– Jack

  24. khan

    When can we see your tattoo?

  25. Petrolonfire

    @ 21. Torbjörn Larsson, OM Says:

    Presumably you don’t need to see to be able to walk, blinds can do it

    What like venetian blinds or just the usual window ones? 😉

    Reminds me of a nun joke which is probably too risque to tell here … it has to do with the fact that “blind man” may not necessarily mean visually impaired. :-)

    @ 12. Gary Ansorge Says:

    As I recall, the New Year DID begin after the solstice, until the Church appropriated that date from pagans to celebrate the birth of the Hanging Man (With apologies to my friends of the Christian persuasion)

    Funny, I thought they crucified the dude rather than hung him? Although given the ineffectual results one can’t help thinking the method the Romans *should* have adopted was beheading! 😉

    (No offence to Christians out there – seconded by me.)

    First day of the first month starting each year? Makes sense to me. Where else would you start it from otherwise? :-)

    Solstice is late in the last month so while close it’s not quite right although everything Human calander convention~wise is, of course, arbitary anyhow.

  26. Cory

    Crucifixion is essentially a particularly brutal form of hanging due to the fact that you die from asphyxiation. Even barring, that, however, criminals punished by crucifixion were “hanging” from the cross. Thus, “hanging man”.

  27. BigBob

    PoF says : “First day of the first month starting each year? Makes sense to me. Where else would you start it from otherwise”?

    14th February. Chinese new year! Now take all of January and 1st to 13th February, stick them on the other end of the year and you would never know the difference: (you’d have to get busy with your wall calendar though). And then we could still say the year starts on 14th Feb because 14th Feb is the first day of the year! Bingo!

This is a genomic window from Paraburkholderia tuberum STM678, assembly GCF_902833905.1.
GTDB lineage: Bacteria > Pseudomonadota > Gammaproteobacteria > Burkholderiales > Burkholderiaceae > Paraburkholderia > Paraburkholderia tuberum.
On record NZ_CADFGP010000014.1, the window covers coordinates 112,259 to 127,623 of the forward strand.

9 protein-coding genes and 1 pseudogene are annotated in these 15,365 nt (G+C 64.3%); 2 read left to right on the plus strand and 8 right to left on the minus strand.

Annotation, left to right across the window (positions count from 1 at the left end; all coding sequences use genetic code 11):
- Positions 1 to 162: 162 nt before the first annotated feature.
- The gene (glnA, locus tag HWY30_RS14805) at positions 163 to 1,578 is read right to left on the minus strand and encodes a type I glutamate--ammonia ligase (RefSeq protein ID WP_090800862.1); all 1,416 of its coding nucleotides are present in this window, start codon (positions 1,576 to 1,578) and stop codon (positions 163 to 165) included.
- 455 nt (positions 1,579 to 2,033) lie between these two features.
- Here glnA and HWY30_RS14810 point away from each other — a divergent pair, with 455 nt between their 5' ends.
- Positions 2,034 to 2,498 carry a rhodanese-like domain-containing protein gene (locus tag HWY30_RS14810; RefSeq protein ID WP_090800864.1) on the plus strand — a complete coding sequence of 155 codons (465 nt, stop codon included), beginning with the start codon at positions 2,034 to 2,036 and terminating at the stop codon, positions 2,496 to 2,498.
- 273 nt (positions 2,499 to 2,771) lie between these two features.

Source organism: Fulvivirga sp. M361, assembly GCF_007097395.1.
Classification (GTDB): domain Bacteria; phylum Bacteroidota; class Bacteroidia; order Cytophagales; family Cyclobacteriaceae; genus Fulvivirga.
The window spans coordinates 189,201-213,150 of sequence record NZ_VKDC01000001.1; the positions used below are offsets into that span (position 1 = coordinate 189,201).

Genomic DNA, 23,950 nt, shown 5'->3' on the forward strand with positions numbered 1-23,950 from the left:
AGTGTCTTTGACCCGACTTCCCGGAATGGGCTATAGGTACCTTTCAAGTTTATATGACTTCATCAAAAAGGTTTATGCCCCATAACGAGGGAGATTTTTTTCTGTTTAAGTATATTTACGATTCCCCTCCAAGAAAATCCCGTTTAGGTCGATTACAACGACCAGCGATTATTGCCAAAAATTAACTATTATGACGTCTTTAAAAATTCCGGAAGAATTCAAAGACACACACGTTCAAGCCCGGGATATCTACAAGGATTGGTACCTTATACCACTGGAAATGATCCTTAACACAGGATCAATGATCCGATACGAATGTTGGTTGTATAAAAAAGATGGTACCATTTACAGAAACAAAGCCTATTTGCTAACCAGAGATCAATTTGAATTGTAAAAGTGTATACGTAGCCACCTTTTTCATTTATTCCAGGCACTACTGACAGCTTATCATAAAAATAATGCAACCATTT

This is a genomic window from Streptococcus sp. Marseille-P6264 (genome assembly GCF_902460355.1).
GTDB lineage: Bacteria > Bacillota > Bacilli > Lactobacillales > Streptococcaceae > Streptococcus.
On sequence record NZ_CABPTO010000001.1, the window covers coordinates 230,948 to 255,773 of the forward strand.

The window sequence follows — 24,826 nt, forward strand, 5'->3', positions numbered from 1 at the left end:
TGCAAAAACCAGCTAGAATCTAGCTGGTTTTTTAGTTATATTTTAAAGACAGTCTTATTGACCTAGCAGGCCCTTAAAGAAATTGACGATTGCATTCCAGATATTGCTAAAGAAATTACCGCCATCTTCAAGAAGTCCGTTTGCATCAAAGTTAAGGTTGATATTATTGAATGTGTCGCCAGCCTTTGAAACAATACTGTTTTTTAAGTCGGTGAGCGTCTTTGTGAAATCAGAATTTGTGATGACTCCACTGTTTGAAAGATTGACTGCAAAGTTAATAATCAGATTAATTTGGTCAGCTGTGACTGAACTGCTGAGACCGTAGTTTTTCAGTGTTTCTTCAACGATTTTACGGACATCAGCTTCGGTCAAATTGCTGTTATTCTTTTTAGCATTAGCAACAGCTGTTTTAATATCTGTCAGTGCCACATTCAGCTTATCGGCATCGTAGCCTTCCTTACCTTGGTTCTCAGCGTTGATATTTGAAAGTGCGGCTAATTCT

Bob(Big)

  28. @13 AAS meetings are not “limited to members” — non-members are welcome to attend. Meeting registration fees are higher for non-members, but that is not done to be discriminatory. A significant portion of the annual AAS membership dues goes toward the twice-a-year meetings,. So non-members (who do not pay an annual membership fee) do have to pay more for meeting participation to help cover those costs.

    http://aas.org/meetings/aas215/registration.php

    It’s still not too late to register, but you will have to do so on-site.

  29. Thomas Siefert

    BA’s tattoo will probably be the most searched item on the web this year. I have had less trouble getting to see tattoos on girls in “special” places, including one memorable one with her boyfriend’s initials (I saw that one twice, the second time the letters had been turned into a butterfly).

  30. DrFlimmer

    Happy New Year everyone. All the best to you!

  31. #29 Glenn:
    With a URL that starts with https://members.aas.org/ it sure gives the appearance of being members only. I’ll start by creating a non-member record and see where it leads! Thanks!

  32. Petrolonfire

    @ 27. Cory Says:

    Crucifixion is essentially a particularly brutal form of hanging due to the fact that you die from asphyxiation. Even barring, that, however, criminals punished by crucifixion were “hanging” from the cross. Thus, “hanging man”.

    Ok. THX. :-)

    Although I did think they were nailed there rather than hanging! 😉

    @ 28 Big Bob: Yeah but when has what the Chinese done made sense? We all know they do that just to be different don’t we? 😉

    Besides 14th Feb. is Valentine’s day here which would be an odd if not entirely inappropriate overlap.

  33. You got a tattoo? Of all people? I’m sure it was well-chosen, at least, knowing you as a thoughtful person.

    Ever since the 90’s, some of us here in Athens, GA used to play a game during nightlife hours called, “Find a Smart Person with a Tattoo.” It was usually a very difficult game to win but, as with many things, there are occasional exceptions!

    Seriously, although I’m not someone who gets tattoos, several people I know well and care about are skin artists and I’m glad to see them succeed, independent of who their clientele are.

    And someday I may well get into the laser tattoo removal business!